Stanford Institute for Materials & Energy Sciences (SIMES)

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July 8, 2021
News Feature
Nickelate materials give scientists an exciting new window into how unconventional superconductors carry electric current with no loss at relatively high temperatures.
Illustration showing nickelate and cuprate superconductors as cartoon characters that are either close friends holding hands or neighbors talking over a fence.
June 14, 2021
News Feature
Measuring the process in unprecedented detail gives them clues to how to minimize the problem and protect battery performance.
Illustration of oxygen atoms leaving a lithium-ion battery as lithium flows in alongside a battery whose energy is being sapped by this process
May 5, 2021
News Feature
With a new suite of tools, scientists discovered exactly how tiny plate-like catalyst particles carry out a key step in that conversion – the evolution of oxygen in an electrocatalytic cell – in unprecedented detail.
illustration of nanoscale catalyst particles in the form of flat, hexagonal plates evolving bubbles of oxygen
April 12, 2021
News Feature
It’s an example of how surprising properties can spontaneously emerge in complex materials – a phenomenon scientists hope to harness for novel technologies.
Illustration of a 2D superconducting state emerging in a 3D superconductor
March 25, 2021
News Feature
The results have important implications for today’s TV and display screens and for future technologies where light takes the place of electrons and fluids.
Illustration of three quantum dot nanocrystals showing atomic-level changes when they are hit with laser light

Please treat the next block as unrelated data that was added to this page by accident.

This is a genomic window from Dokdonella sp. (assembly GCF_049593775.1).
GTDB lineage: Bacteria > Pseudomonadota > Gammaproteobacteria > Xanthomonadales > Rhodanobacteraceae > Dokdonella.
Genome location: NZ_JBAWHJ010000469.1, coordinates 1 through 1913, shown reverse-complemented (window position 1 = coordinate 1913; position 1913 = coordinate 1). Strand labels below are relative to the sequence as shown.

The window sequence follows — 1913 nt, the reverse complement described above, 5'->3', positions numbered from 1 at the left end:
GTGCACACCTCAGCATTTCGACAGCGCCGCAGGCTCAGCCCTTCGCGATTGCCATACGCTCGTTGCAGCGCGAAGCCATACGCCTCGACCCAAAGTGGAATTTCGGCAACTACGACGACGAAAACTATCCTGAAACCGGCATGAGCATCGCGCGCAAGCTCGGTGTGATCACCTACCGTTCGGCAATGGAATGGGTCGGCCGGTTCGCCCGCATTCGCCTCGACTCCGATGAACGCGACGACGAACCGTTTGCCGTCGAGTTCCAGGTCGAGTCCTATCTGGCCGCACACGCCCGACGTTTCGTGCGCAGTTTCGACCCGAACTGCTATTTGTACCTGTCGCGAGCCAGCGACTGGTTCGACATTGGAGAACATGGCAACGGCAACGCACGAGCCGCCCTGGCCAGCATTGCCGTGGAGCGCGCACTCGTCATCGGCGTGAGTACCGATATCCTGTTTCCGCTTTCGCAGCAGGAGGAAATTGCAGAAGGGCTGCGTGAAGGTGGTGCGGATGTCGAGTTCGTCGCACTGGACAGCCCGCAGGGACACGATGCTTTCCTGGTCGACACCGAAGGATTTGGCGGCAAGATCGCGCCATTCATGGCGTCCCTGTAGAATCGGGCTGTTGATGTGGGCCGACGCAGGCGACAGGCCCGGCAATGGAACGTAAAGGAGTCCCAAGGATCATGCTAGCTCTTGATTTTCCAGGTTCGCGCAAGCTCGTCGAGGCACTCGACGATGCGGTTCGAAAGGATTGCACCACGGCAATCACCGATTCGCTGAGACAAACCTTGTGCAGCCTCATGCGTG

March 22, 2021
News Feature
Scientists have documented a process that makes these next-gen batteries lose charge – and eventually some of their capacity for storing energy – even when a device is turned off.
January 21, 2021
News Feature
A promising lead halide perovskite is great at converting sunlight to electricity, but it breaks down at room temperature. Now scientists have discovered how to stabilize it with pressure from a diamond anvil cell.
Illustration of a lead halide material being squeezed in a diamond anvil cell
January 13, 2021
News Feature
A pioneer in clean energy technology at Stanford and SLAC, he is one of eight scientists and engineers honored by the U.S. Department of Energy.
Photo of Stanford and SLAC Professor Yi Cui
January 11, 2021
News Feature
The surprising results offer a way to boost the activity and stability of catalysts for making hydrogen fuel from water.
Illustration showing a book with layers of atoms on its pages
January 4, 2021
News Feature
These fleeting disruptions, seen for the first time in lead hybrid perovskites, may help explain why these materials are exceptionally good at turning sunlight into electrical current in solar cells.
An illustration shows polarons as bubbles of distortion in a perovskite lattice

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